is a 1936 American comedy film by Charlie Chaplin
that has his iconic Tramp
character struggling to survive in the modern, industrialized world. The film is a comment on the desperate employment and fiscal conditions many people faced during The Great Depression
, conditions created, in Chaplin's view, by the efficiencies of modern industrialization. The movie stars Chaplin, Paulette Goddard, Henry Bergman, Stanley Sandford and Chester Conklin, and was written and directed by Chaplin.
The movie begins with the Tramp working at a factory, screwing nuts and bolts on a conveyor belt, where he eventually suffers a nervous breakdown. He's sent to a mental hospital. After he recovers he soon finds that he's out of a job. He's soon mistakenly accused of being a Communist
after accidentally and unknowingly happening to participate in a socialist march and pick up a red flag someone had dropped, and is thrown in jail. Ironically he finds jail to be more hospitable than the outside world. Throw in a poor orphan girl as a love interest and you have one of Chaplin's most critically acclaimed feature films.
The film was Chaplin's last-ditch effort to stay loyal to the style of the silent films that had made his career. There is audible dialogue, but only from artificial sources; whenever people talk face to face, it's done silently with caption cards, as a clear statement of Chaplin's view on the new filmmaking tool.
Modern Times includes the following tropes:
- Accidental Hero: Chaplin thwarts a prison break by dodging bullets and pummeling the escaping prisoners. But he only does so because earlier he'd unknowingly sprinkled cocaine all over his lunch that another prisoner had hidden in a salt shaker, and was completely high at that point.
- As Long as It Sounds Foreign: The Tramp's "singing waiter" number near the end of the film, which sounds like a mixture between French and Italian, but really is gibberish. It was the first time that the Tramp's voice was heard in a movie, and Chaplin wanted the character to continue to transcend all language boundaries.
- Author Tract: Against the problems caused by the things meant to solve problems, as well as the artificiality of sound film.
- Barefoot Poverty: Goddard's character is barefoot for most of the film because she's so poor she can't afford shoes.
- Big Brother Is Watching: In the factory, the company president has a two-way video screen that can watch all areas of the factory - including in the restrooms.
- Bittersweet Ending/No Ending/Riding Into The Dawn: The film ends with the Tramp and the girl on their own, fugitives from the law, walking into the sunrise—although the Tramp is still upbeat enough to not let their troubles get them down.
- Crapsack World: Pretty much a sign of the times.
- Crash into Hello: Chaplin meets his love interest in the movie this way; she had just stolen a loaf of bread, and ran at full speed around a corner before crashing straight into him.
- Crouching Moron, Hidden Badass: When he goes up against three armed prisoners with nothing but his fists and a nearby door. And wins.
- Do It Yourself Theme Tune: Chaplin composed the film's music score, including the classic "Smile".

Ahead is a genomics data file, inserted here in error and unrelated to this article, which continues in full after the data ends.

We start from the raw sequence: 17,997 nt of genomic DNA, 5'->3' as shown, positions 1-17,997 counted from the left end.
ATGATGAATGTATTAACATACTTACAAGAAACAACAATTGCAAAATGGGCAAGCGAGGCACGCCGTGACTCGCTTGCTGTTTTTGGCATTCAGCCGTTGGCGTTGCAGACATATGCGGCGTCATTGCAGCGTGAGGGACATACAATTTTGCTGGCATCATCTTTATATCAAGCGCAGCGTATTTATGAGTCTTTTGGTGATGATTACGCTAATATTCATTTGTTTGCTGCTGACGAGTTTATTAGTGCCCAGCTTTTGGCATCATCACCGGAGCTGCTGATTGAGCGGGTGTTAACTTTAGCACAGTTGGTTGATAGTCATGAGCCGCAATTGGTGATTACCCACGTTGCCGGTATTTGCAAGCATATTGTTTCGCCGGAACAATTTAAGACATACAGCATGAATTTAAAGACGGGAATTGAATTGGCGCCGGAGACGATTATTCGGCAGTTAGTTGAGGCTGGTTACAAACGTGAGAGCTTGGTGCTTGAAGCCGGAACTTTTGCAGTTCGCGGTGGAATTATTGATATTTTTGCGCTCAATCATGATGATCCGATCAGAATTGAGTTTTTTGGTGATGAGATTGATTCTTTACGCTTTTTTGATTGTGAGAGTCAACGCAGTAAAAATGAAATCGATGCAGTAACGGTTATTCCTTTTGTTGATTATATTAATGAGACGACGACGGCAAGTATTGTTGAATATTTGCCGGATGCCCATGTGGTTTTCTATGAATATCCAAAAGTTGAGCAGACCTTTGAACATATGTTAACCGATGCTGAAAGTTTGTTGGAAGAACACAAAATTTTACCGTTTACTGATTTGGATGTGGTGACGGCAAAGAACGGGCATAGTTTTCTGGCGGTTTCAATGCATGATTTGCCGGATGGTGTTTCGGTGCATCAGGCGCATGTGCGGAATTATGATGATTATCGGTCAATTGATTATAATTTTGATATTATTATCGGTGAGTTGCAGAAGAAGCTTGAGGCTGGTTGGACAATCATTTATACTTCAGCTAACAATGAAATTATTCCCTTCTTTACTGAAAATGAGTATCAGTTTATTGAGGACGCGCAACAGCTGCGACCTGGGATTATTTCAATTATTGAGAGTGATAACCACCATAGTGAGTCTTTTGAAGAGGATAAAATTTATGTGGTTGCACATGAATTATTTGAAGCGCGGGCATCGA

- The Great Depression
- Heartwarming Orphan
- Intoxication Ensues: While in prison Chaplin mistakes cocaine for salt and ingests a generous dose. In the ensuing frenzy he ends up foiling a prison break and is hailed as a hero.
- Luxury Prison Suite: Chaplin's character regards his prison as this, though it is only luxurious in comparison to how much worse it was to be living on the streets during The Great Depression. Of course, the fact that after he accidentally prevents a prison break he's treated extra nicely by the guards and the warden helps.
- Missing Mom: And to make things worse, the father of Paulette Goddard's character gets shot.
- My Breasts are Down Here: Check out the buttons on that lady's suit.
- No Name Given: For any of the main characters.
- No OSHA Compliance
- OSHA hadn't been made yet at the time, but any real factory where you might end up being a literal part of the machine traveling between the cogs would have been thought a bit much, even back then.
- Also: Chaplin, like many of his contemporaries, did his own stunts, and did them without too many safety precautions.
- Parental Abandonment
- Romance on the Set: Chaplin was notorious for this, and Paulette Goddard was no exception.
- Sanity Slippage: While Charlie is working at the factory. He begins to try and take a wrench to everything in sight... including a woman's breasts.
- Silence Is Golden: Modern Times was essentially a silent film with a recorded soundtrack. The only real dialog comes from either recordings or loudspeakers (i.e., not natural speech), Chaplin's way of pointing out his opinion of the artificiality of sound film. Released seven years after the rest of Hollywood had gone over to talkies, and the last major release of a silent film for forty years, until Mel Brooks with Silent Movie in 1976.
- Singing Simlish: The aforementioned song sequence.
- The Speed Of Silents: Enforced - despite being shot at a modern (sound film) frame rate, the movie is slightly undercranked for a Retraux fast motion effect.
- Suddenly Voiced: The Tramp.
- Typewriter Eating: Played for Black Comedy: The malfunctioning feeding machine subjects the tramp to this, a sign of just how much the factory environment has dehumanized him.
- Video Phone: "Hey! Quit stalling! Get back to work!"
- Wanted Poster: Juvenile Hall is looking for Paulette Goddard.